How 3-D Printing Fits Into Advanced Manufacturing at General Electric Company

Advanced manufacturing is big business at General Electric.

Steve Heller
Steve Heller
Jul 12, 2014 at 4:08PM

In an effort to keep up with booming aviation demand, General Electric (NYSE:GE) has pledged to invest more than $3.5 billion between 2013 and 2017 to expand its advanced manufacturing facilities. Part of this investment will be directed toward General Electric's ambitions to 3-D print up to 45,000 fuel nozzles a year for its upcoming LEAP jet engine.

General Electric has taken a liking to 3-D printing in recent years because it invites design possibilities that allow it to create fundamentally better products over conventional manufacturing methods. For instance, a 3-D printed jet engine fuel nozzle is five times stronger and 25% lighter than its conventionally manufactured counterpart, and is 3-D printed as one finished part instead of the 18 it would normally need with conventional manufacturing.

In the following video, 3-D printing specialist Steve Heller asks Stephan Biller, Chief Manufacturing Scientist at General Electric, where 3-D printing fits into the advanced manufacturing picture. Going forward, General Electric investors should continue to monitor how General Electric pushes the boundaries of 3-D printing and advanced manufacturing to determine if it can gain a competitive advantage.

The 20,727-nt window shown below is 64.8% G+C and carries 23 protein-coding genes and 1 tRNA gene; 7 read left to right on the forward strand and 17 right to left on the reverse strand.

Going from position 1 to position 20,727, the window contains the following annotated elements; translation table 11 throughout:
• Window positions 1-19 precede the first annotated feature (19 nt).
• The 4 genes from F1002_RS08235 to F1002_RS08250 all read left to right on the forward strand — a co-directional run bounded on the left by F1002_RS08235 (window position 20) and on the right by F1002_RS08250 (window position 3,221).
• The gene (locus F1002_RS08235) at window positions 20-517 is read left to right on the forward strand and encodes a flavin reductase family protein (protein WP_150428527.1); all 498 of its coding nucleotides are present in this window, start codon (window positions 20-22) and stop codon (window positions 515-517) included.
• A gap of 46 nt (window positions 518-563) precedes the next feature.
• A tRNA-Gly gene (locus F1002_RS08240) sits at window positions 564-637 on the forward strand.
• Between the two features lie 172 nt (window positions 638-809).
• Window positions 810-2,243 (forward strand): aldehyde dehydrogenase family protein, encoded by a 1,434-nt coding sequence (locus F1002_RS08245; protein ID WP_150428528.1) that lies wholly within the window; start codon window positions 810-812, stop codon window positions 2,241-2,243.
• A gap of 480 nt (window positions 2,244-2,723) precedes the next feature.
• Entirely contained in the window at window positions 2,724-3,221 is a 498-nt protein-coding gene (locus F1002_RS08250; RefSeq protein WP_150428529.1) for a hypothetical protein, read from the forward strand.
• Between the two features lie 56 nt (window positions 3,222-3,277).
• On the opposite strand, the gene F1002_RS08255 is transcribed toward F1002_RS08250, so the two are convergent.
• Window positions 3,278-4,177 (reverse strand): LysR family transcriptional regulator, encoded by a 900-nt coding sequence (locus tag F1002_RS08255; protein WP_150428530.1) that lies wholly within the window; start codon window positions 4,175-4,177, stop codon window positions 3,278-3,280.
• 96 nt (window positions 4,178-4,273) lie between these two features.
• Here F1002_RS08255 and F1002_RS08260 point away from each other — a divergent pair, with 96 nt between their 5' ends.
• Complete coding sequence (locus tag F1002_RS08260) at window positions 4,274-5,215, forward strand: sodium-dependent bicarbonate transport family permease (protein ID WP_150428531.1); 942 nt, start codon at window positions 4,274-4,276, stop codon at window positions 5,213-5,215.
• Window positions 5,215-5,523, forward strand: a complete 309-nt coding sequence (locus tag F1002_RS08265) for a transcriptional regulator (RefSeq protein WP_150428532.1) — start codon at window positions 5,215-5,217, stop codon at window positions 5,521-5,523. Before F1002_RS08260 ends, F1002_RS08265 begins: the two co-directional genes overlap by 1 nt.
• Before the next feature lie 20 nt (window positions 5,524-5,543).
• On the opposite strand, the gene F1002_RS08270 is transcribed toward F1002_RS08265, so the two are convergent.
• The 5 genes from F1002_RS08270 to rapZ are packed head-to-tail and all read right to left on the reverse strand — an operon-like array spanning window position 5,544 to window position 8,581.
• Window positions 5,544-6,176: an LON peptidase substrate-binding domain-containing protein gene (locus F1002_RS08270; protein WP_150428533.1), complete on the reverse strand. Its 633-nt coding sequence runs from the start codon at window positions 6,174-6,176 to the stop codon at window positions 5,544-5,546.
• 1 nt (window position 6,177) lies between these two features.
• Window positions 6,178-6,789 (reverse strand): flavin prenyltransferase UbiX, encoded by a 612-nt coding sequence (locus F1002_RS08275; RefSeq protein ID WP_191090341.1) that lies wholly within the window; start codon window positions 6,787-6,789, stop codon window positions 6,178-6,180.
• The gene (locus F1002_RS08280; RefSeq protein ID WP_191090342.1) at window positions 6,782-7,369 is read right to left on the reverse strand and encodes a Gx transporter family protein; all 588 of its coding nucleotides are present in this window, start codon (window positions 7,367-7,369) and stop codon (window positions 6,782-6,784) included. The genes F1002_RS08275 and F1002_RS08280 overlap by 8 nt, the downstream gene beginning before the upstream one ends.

A full transcript follows the video.

Steve Heller: "Advanced manufacturing" covers a lot of different topics. In your opinion, professionally, what is your take on where 3-D printing, additive manufacturing, fits into advanced manufacturing?

Stephan Biller: When I think of advanced manufacturing, I think of two parts. One is product enabling; the other one is cost reducing and improving agility, and throughput, and quality, and so forth.

Additive manufacturing [3-D printing] actually fits into both, but it's mostly, I would say, product enabling. We can make parts we have never been able to make before. We [General Electric] can now reduce the number of parts in that fuel nozzle, I think, from over 30 to just a couple. Those are really amazing changes within manufacturing, that additive manufacturing [3-D printing] enables.